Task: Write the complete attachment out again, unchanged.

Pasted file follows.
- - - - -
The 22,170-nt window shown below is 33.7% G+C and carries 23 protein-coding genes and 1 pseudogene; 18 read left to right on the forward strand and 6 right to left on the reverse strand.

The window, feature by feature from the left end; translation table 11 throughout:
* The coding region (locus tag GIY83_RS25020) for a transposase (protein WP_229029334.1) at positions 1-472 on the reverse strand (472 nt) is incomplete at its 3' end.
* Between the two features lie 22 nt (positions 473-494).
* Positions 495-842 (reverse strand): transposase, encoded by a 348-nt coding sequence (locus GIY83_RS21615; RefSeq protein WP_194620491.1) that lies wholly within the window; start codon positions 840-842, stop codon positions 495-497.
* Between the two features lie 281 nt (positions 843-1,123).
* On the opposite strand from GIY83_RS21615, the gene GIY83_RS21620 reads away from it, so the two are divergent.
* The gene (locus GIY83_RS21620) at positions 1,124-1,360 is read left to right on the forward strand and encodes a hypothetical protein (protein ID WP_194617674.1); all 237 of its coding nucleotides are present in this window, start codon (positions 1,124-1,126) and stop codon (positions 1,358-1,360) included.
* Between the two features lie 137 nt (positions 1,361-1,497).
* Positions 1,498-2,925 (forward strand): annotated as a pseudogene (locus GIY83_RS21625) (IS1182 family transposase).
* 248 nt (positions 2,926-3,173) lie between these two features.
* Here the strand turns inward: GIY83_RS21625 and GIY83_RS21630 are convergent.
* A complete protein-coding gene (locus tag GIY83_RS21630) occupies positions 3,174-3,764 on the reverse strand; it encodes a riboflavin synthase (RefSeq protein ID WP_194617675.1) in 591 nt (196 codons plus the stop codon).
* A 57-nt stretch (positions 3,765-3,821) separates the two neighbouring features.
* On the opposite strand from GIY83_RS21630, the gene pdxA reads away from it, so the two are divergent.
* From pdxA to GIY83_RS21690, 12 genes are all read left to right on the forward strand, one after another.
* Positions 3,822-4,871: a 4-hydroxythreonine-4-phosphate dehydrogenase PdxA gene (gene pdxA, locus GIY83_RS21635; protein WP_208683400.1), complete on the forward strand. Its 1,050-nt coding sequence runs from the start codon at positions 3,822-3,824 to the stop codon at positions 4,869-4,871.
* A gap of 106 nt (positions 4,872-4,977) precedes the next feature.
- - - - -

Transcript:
The 22,170-nt window shown below is 33.7% G+C and carries 23 protein-coding genes and 1 pseudogene; 18 read left to right on the forward strand and 6 right to left on the reverse strand.

The window, feature by feature from the left end; translation table 11 throughout:
* The coding region (locus tag GIY83_RS25020) for a transposase (protein WP_229029334.1) at positions 1-472 on the reverse strand (472 nt) is incomplete at its 3' end.
* Between the two features lie 22 nt (positions 473-494).
* Positions 495-842 (reverse strand): transposase, encoded by a 348-nt coding sequence (locus GIY83_RS21615; RefSeq protein WP_194620491.1) that lies wholly within the window; start codon positions 840-842, stop codon positions 495-497.
* Between the two features lie 281 nt (positions 843-1,123).
* On the opposite strand from GIY83_RS21615, the gene GIY83_RS21620 reads away from it, so the two are divergent.
* The gene (locus GIY83_RS21620) at positions 1,124-1,360 is read left to right on the forward strand and encodes a hypothetical protein (protein ID WP_194617674.1); all 237 of its coding nucleotides are present in this window, start codon (positions 1,124-1,126) and stop codon (positions 1,358-1,360) included.
* Between the two features lie 137 nt (positions 1,361-1,497).
* Positions 1,498-2,925 (forward strand): annotated as a pseudogene (locus GIY83_RS21625) (IS1182 family transposase).
* 248 nt (positions 2,926-3,173) lie between these two features.
* Here the strand turns inward: GIY83_RS21625 and GIY83_RS21630 are convergent.
* A complete protein-coding gene (locus tag GIY83_RS21630) occupies positions 3,174-3,764 on the reverse strand; it encodes a riboflavin synthase (RefSeq protein ID WP_194617675.1) in 591 nt (196 codons plus the stop codon).
* A 57-nt stretch (positions 3,765-3,821) separates the two neighbouring features.
* On the opposite strand from GIY83_RS21630, the gene pdxA reads away from it, so the two are divergent.
* From pdxA to GIY83_RS21690, 12 genes are all read left to right on the forward strand, one after another.
* Positions 3,822-4,871: a 4-hydroxythreonine-4-phosphate dehydrogenase PdxA gene (gene pdxA, locus GIY83_RS21635; protein WP_208683400.1), complete on the forward strand. Its 1,050-nt coding sequence runs from the start codon at positions 3,822-3,824 to the stop codon at positions 4,869-4,871.
* A gap of 106 nt (positions 4,872-4,977) precedes the next feature.